Although tea tree needs ample moisture to grow, it can survive in very dry conditions. In extreme drought, it will shed its leaves and will re-shoot after rain (Small 1981a).

High relative humidity appears to be important in achieving high oil yields, but the effect has not been fully quantified. In a glasshouse study, Murtagh and Lowe (1997) found that oil concentration was significantly greater when relative humidity was high (81% min) than when it was low (40%). Oil concentration in the leaf is known to fluctuate seasonally as well as from day to day (Murtagh and Etherington 1990). The reasons for this are complex and are not fully understood but relative humidity levels seem to be a factor in the generally lower levels of oil in the leaf during the dry winter-spring period. (Drinnan 1997b).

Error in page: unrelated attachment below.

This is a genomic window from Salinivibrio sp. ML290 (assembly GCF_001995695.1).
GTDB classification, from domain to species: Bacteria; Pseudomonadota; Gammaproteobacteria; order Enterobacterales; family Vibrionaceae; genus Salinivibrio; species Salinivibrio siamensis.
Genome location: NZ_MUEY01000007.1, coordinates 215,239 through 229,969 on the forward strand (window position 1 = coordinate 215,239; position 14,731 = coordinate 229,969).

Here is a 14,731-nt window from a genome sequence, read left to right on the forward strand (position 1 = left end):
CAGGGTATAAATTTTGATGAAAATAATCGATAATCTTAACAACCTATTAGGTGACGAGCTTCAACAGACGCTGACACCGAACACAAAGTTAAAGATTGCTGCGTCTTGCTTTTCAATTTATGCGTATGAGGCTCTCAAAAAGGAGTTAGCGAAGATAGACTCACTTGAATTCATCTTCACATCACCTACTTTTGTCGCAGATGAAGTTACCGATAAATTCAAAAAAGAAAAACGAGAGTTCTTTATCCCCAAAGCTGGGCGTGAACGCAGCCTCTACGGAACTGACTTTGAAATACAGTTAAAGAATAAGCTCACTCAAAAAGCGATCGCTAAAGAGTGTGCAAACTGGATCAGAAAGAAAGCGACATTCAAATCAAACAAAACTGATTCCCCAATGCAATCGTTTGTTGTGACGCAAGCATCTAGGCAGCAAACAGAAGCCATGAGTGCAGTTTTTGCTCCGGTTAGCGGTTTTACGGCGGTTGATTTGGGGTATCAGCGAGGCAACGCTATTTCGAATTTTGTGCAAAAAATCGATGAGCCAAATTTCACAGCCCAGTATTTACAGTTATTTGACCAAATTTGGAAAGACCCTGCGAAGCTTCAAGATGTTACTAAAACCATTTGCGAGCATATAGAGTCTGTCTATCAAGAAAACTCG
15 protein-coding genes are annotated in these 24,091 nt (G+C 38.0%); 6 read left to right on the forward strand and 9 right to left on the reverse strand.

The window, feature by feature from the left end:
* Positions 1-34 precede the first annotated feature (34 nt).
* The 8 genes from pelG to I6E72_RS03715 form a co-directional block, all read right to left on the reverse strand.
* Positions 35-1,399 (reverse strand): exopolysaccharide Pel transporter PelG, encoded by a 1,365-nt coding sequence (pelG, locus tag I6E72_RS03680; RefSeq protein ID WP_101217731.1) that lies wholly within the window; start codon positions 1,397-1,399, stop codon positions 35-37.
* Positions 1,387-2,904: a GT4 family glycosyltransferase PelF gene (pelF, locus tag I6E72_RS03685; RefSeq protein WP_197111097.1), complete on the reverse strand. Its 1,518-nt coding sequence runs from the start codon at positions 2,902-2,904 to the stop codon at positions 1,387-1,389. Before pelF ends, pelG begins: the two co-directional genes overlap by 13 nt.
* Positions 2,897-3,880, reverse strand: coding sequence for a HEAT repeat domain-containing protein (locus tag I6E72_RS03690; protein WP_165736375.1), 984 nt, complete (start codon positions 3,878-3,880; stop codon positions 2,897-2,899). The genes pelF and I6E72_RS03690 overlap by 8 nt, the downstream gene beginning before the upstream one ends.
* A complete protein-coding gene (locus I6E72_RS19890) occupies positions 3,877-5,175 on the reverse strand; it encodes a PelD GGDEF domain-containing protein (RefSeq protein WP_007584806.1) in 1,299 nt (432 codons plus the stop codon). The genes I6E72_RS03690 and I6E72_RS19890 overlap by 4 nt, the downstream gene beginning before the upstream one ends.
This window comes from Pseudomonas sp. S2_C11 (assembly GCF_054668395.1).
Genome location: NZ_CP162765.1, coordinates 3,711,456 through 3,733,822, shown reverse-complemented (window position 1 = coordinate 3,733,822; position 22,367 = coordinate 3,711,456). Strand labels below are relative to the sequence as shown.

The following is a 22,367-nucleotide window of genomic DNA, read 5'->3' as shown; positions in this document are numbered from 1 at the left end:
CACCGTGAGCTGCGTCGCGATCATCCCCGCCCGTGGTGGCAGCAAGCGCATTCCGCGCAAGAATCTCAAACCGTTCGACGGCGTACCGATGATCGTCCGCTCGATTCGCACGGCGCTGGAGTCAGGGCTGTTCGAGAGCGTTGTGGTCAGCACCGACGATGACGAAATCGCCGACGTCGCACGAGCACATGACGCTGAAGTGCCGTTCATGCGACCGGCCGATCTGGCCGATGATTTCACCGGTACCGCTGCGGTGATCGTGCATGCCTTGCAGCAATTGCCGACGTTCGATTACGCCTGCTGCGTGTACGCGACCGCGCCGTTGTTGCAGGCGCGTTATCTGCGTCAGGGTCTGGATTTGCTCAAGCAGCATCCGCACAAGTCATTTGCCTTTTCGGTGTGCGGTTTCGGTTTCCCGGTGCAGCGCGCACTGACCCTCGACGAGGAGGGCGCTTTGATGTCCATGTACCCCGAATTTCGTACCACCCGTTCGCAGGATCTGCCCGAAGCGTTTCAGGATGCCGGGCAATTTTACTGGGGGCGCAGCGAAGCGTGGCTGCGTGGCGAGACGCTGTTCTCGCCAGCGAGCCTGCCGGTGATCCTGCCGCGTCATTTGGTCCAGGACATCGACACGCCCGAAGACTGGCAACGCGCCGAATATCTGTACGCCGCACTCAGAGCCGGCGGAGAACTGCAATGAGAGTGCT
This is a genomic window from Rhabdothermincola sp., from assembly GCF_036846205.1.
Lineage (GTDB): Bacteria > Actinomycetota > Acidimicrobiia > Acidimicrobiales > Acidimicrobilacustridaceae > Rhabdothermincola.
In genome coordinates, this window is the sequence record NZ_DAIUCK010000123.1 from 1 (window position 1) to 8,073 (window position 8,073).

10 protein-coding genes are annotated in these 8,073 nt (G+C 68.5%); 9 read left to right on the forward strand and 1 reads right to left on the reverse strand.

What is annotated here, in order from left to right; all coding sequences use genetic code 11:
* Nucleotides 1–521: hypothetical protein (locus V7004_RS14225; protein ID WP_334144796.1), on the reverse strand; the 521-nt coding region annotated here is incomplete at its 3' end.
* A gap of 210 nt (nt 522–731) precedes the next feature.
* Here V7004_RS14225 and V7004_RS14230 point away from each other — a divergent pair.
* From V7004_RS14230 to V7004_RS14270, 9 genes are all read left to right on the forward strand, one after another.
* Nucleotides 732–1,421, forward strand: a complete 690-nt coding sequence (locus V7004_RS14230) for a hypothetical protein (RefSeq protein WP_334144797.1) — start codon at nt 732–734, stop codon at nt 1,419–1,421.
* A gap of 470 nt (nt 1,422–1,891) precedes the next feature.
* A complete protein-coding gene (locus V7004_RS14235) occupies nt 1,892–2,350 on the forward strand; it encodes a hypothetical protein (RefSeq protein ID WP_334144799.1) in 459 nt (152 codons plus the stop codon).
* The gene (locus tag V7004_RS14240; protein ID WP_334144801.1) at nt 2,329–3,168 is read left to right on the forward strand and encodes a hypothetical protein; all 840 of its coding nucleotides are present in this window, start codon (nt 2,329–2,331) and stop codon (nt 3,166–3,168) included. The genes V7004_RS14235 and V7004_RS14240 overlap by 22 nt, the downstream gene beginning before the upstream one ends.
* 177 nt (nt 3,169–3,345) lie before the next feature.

The peak temperature for tea tree growth exceeds 30°C (Curtis 1996). In this controlled environment experiment growth increased with increasing temperature up to the highest level tested of 35°C day/30°C night temperature. This represents an unusual tolerance to high temperatures. In north Queensland, annual growth rates in plantations are about 50% higher than in northern NSW (Drinnan 1997b). In the northern rivers area, winter temperatures restrict growth so that crops are dormant or near dormant for 3-4 months. Sustained growth starts in September when mean air temperature reaches 17°C and finishes about the end of May (15.5°C) (Murtagh 1996b). Allowing for differences between soil and air temperatures in spring and autumn, 16°C is considered the lower limit for sustained growth.